by Elana Duffy
Last Friday was a busy day for VA Secretary Shulkin: New legislation for enhanced whistleblower protections and shortened investigative and termination procedures for VA employees was signed into effect, indicating a welcome change in administrative practices to ensure improved quality of service through ensuring the right people with the right priorities are in the right positions.
Following the signature, Secretary Shulkin spoke to the press on issues beyond the bill, hinting at his new direction for VA healthcare. It was during this impromptu presser that Shulkin uttered the words “Our system incentivizes disability, when our system should be incentivizing health and well-being."
Secretary Shulkin clarified: this did not mean the reduction of benefits. Disability pay will remain in effect, but he believes there should be an accompanying expansion of wellness programs to encourage Veterans to self-improve their condition. This tied into the legislation, which passed by establishing evidence on stagnation of VA care due to retaining employees who were perceived as no longer working for the good of the Veterans, yet unable to be reviewed or terminated in a timely fashion. With his comment, the Secretary was observing that improved care is not only in the hands of VA and its employees; some of the onus is on the willingness and ability for the Veterans to heal, and incentivizing them to do so is the next step the VA should take.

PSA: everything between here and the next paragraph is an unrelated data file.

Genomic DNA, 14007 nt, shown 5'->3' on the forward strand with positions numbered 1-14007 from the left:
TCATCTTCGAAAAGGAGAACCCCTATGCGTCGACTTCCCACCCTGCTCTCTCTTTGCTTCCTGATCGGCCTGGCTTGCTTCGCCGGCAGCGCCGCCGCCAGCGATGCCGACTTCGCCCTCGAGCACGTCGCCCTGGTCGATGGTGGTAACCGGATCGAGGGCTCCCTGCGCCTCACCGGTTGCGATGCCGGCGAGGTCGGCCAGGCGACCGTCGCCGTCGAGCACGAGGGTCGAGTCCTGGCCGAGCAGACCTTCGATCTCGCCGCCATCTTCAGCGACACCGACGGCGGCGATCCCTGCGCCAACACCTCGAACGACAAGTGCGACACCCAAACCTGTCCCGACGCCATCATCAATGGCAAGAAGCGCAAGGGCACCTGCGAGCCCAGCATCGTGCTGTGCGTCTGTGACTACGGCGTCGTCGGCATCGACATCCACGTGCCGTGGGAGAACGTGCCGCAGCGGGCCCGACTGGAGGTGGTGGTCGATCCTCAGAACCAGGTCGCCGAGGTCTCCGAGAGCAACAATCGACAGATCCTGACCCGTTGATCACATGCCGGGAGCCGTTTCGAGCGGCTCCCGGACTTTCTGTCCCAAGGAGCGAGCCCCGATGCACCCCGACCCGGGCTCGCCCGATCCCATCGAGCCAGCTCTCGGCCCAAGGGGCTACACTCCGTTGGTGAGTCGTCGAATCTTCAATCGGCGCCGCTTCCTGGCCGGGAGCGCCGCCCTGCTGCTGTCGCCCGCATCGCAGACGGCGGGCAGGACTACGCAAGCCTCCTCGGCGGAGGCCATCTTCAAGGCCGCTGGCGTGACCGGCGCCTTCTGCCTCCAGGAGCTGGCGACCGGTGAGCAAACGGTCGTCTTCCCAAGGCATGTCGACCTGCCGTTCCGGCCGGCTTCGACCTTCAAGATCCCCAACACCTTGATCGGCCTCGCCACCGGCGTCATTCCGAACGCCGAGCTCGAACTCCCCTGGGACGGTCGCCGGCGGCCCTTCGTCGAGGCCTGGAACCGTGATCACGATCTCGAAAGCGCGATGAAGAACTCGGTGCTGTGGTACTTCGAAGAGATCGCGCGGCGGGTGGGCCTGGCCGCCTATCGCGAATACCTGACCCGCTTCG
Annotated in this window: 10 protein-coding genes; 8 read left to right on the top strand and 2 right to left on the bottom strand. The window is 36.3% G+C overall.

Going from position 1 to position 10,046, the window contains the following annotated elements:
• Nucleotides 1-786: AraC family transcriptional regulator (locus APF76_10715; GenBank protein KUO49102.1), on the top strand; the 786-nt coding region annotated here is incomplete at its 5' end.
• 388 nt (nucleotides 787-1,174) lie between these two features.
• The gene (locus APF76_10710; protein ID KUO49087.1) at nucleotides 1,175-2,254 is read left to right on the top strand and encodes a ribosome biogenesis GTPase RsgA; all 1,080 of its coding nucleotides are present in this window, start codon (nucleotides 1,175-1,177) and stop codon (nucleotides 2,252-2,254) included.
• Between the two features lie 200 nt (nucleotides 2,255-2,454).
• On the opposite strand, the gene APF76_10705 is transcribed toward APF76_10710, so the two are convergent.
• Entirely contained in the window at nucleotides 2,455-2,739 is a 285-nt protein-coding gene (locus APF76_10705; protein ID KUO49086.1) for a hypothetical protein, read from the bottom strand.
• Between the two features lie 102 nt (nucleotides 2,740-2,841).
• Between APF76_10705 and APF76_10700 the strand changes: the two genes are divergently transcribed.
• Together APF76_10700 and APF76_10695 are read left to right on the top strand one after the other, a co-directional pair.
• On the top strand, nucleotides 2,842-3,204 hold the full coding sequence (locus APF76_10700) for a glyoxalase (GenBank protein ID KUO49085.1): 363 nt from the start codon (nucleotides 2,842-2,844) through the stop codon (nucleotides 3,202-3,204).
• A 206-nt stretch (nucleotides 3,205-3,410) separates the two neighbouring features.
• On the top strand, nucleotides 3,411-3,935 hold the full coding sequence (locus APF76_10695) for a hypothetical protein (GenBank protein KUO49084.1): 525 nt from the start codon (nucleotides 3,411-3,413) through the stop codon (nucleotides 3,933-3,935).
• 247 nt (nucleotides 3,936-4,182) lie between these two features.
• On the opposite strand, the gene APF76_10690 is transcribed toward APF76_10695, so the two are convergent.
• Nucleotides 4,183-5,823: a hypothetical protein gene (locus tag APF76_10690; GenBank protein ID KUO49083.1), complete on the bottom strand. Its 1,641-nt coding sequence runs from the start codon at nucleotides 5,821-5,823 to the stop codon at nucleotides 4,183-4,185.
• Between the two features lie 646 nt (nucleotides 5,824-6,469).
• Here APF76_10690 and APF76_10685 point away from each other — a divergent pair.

Incentive is indeed important; VA monetary compensation and extended care is directly tied to the extent a particular disability has on daily life. This is contrary to the common misconception that VA ratings are based on the severity of an injury when it occurred, making the payment a reparation. Instead, the intent of the disability payment is to make up the difference between potential working income and actual work income due to injury. Effects on social relationships, self-care and hygiene are also taken into account during compensation evaluation, but it is still meant to be a stopgap, not an award or reparation or a “thank you for your service.” Veterans’ participation in reintegrated life should continue to the greatest extent possible. If the Veteran can better balance or recover from their injuries they will have increased ability to contribute to their communities. This, of course, would increase salaries which would decrease the need for supplemented support through VA compensation.